Sage-Gavin: Remote work brings culture front and center

By: | June 3, 2020 • 4 min read
HR Leadership columnist Eva Sage-Gavin is a distinguished HR thought leader and former CHRO with more than three decades of broad experience in Fortune 500 global consumer, technology and retail corporations. She currently serves as the senior managing director for Accenture’s global talent & organization consulting practice and as a technology Board Director. She can be emailed at hreletters@lrp.com.

“Crisis” has its roots in the Greek language: “to separate, decide, judge—to distinguish.” In every crisis, we have an opportunity to decide what we will create from it. I am reminded of this, as CHROs around the world seek to help their organizations not only cope with—but emerge better from—the COVID-19 crisis.

My teams and I are working with C-suite leaders who are stepping up to the challenge of leading during this time, and we are focusing on the opportunity inherent in times of rapid change. In particular, we see the opportunity to use this time to foster a shared resilience that may not have previously existed. These executives are moving metaphorical mountains for their people, trying to keep them in jobs, while becoming more critical to their business than ever.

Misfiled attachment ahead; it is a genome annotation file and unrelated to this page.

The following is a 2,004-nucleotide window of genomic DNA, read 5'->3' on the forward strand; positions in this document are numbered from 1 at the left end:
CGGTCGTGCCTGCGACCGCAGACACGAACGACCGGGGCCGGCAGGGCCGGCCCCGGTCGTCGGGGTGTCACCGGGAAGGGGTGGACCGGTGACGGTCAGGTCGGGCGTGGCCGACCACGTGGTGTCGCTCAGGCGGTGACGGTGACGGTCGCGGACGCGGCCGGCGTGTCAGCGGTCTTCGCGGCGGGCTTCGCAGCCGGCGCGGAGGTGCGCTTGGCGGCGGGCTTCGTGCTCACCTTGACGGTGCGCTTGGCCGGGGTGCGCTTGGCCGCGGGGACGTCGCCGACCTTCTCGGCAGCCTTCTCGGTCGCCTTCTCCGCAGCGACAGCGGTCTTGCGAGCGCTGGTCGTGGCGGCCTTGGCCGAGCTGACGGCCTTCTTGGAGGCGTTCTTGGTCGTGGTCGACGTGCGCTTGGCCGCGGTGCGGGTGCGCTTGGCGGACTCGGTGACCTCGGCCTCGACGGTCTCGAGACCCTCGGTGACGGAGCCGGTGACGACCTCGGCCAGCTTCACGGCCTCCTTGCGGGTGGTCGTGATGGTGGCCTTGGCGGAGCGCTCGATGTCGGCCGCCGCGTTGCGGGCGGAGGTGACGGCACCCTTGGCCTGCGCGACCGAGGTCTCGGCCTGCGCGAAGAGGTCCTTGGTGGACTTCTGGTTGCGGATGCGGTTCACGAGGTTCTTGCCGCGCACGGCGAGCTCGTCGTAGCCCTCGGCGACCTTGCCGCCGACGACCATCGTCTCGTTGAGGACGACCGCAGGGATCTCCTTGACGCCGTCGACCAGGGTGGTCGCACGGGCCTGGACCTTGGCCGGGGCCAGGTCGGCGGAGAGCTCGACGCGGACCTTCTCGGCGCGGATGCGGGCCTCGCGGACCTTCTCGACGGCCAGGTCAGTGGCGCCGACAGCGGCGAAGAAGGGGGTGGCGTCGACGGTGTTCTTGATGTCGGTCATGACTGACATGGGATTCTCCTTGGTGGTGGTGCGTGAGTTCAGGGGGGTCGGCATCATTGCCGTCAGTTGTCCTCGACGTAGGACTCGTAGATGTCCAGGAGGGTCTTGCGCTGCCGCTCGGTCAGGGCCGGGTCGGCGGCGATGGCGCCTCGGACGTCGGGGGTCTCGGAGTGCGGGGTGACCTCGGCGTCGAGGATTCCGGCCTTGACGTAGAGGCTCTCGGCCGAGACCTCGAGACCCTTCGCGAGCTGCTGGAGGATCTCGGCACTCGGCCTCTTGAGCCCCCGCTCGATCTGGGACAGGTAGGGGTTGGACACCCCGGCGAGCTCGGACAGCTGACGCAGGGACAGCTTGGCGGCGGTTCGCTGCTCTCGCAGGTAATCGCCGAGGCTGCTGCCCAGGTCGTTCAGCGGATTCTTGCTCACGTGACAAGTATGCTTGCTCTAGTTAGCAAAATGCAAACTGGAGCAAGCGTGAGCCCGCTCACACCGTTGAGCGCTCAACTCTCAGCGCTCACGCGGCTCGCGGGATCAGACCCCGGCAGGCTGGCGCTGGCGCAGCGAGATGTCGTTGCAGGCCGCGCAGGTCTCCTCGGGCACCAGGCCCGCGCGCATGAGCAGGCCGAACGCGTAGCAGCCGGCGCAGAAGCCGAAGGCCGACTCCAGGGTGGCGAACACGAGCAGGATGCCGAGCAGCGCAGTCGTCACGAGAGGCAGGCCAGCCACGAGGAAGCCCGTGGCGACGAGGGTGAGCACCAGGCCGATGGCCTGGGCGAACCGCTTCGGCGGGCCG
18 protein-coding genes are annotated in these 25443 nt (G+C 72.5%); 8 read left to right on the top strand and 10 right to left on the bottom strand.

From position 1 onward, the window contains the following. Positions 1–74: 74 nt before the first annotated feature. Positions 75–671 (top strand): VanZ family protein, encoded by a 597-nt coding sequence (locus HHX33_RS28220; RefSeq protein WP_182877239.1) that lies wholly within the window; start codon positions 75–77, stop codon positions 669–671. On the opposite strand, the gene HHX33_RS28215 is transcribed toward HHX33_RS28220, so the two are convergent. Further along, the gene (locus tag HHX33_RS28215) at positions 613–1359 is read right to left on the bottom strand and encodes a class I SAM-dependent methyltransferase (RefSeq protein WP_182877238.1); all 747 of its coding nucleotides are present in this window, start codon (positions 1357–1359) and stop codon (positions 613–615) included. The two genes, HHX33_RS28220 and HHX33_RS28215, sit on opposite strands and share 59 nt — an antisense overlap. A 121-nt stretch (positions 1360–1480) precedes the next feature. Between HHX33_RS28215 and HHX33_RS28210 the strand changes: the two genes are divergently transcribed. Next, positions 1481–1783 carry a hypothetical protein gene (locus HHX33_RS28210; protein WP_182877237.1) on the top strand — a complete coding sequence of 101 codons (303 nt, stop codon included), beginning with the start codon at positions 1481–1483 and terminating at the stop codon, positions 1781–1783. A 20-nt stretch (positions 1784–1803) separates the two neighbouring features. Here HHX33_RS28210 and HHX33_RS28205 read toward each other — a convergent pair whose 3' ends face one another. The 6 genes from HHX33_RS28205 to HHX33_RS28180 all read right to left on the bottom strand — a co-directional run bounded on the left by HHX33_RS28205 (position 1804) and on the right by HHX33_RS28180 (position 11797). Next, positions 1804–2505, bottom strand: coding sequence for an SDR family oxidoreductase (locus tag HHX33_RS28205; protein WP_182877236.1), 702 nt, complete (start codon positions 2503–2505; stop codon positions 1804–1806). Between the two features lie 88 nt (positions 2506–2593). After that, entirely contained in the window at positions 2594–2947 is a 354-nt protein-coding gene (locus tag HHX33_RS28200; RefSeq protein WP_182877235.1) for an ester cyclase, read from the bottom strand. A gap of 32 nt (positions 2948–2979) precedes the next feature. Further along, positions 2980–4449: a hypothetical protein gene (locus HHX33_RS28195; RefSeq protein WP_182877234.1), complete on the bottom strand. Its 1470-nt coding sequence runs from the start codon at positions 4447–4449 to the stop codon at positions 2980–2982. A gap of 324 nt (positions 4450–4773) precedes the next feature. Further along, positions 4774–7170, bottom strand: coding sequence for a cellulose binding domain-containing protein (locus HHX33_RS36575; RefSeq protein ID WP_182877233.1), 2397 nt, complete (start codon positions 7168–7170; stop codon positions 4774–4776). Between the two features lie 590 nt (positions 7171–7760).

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Beyond keeping people employed (the focus of last month’s column), one topic is all-consuming at the moment: remote work. So many companies are dipping a toe into the remote-work waters for the first time. And with a more remote working environment comes people who are more digitally connected to their employer than they’ve ever been. This is a huge shift in “normal” times, but even more significant during COVID-19, when many workers are dealing with health concerns, child and elder care, reduced pay and more. The demands on our people have never been higher. And that means it’s our responsibility to tread even more wisely and carefully into the remote environment.

Work culture matters more than ever.

Remote work: An eyes-wide-open approach

As 2020 dawned, I published a point of view with my colleagues that discussed how digital technologies were creating new needs for our workforces, as well as putting a new twist on some traditional needs. Its premise was that digital technologies can change the worker experience for better or for worse, depending on choices C-suite leaders make as they implement them. We certainly aren’t prescient, but looking back, we may seem so. Because now here we are, with the majority of companies steeped in digital, remote working in ways they may not have anticipated.